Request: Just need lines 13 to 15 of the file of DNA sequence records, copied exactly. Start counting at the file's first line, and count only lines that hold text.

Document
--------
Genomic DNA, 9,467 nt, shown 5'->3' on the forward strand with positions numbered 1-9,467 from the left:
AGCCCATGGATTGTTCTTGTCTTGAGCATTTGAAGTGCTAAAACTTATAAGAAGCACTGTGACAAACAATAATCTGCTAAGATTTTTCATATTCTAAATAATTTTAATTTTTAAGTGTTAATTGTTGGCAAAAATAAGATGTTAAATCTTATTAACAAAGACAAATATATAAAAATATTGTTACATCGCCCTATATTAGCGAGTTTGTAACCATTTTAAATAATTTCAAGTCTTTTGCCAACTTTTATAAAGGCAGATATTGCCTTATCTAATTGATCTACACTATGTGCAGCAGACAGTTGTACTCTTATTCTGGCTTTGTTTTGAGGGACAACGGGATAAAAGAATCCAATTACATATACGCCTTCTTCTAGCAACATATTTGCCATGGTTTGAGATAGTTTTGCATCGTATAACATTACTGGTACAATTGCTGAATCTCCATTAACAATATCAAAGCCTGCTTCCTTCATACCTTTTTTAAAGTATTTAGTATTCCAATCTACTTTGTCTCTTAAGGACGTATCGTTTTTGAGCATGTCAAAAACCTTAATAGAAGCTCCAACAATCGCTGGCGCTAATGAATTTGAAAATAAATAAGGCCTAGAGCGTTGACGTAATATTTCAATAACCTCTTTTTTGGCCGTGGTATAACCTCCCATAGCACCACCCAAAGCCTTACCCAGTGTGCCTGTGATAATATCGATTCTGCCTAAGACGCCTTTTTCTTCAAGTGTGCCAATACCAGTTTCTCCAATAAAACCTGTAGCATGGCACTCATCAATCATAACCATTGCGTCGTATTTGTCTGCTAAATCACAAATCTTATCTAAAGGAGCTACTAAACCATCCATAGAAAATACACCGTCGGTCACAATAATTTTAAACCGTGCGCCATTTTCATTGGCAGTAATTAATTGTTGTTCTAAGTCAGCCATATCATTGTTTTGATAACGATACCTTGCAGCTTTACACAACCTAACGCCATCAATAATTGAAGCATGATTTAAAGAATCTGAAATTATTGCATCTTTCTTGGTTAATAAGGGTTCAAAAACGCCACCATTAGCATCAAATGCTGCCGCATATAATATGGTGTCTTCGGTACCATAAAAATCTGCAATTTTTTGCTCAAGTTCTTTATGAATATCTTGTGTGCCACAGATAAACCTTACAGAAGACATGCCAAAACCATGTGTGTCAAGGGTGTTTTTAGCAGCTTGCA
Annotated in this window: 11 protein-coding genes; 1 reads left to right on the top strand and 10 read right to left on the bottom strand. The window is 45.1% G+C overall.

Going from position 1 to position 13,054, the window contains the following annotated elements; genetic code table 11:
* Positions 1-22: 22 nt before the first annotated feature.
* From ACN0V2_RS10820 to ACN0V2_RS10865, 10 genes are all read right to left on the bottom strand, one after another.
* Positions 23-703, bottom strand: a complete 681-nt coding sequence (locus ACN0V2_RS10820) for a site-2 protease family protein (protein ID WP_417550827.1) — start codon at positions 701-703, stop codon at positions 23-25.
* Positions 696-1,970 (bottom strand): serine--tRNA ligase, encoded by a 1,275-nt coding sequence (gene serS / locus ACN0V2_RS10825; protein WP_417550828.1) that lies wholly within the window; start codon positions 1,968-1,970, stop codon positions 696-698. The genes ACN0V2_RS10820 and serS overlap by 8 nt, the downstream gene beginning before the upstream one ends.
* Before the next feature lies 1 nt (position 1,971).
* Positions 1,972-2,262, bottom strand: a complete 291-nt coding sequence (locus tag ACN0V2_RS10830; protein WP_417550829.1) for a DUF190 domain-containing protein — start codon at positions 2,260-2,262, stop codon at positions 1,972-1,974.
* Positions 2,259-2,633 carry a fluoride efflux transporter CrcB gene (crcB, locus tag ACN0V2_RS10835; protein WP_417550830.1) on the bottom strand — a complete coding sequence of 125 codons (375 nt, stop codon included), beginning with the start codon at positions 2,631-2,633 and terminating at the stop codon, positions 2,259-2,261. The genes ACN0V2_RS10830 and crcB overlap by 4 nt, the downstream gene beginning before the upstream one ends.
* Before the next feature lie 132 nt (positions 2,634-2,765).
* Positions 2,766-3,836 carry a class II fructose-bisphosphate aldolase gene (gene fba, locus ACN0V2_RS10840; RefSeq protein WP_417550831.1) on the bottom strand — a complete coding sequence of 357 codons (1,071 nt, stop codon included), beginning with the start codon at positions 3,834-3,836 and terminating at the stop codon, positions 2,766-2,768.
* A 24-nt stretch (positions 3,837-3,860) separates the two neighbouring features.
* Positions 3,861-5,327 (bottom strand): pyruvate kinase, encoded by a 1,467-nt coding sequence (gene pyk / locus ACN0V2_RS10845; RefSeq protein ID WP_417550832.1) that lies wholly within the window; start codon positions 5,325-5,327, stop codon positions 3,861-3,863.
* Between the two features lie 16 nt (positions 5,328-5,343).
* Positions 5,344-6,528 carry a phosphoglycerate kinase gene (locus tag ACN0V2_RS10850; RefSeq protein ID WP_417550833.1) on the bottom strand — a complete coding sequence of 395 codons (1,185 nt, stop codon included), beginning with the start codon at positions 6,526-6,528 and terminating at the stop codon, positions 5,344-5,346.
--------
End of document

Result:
* Positions 2,766-3,836 carry a class II fructose-bisphosphate aldolase gene (gene fba, locus ACN0V2_RS10840; RefSeq protein WP_417550831.1) on the bottom strand — a complete coding sequence of 357 codons (1,071 nt, stop codon included), beginning with the start codon at positions 3,834-3,836 and terminating at the stop codon, positions 2,766-2,768.
* A 24-nt stretch (positions 3,837-3,860) separates the two neighbouring features.
* Positions 3,861-5,327 (bottom strand): pyruvate kinase, encoded by a 1,467-nt coding sequence (gene pyk / locus ACN0V2_RS10845; RefSeq protein ID WP_417550832.1) that lies wholly within the window; start codon positions 5,325-5,327, stop codon positions 3,861-3,863.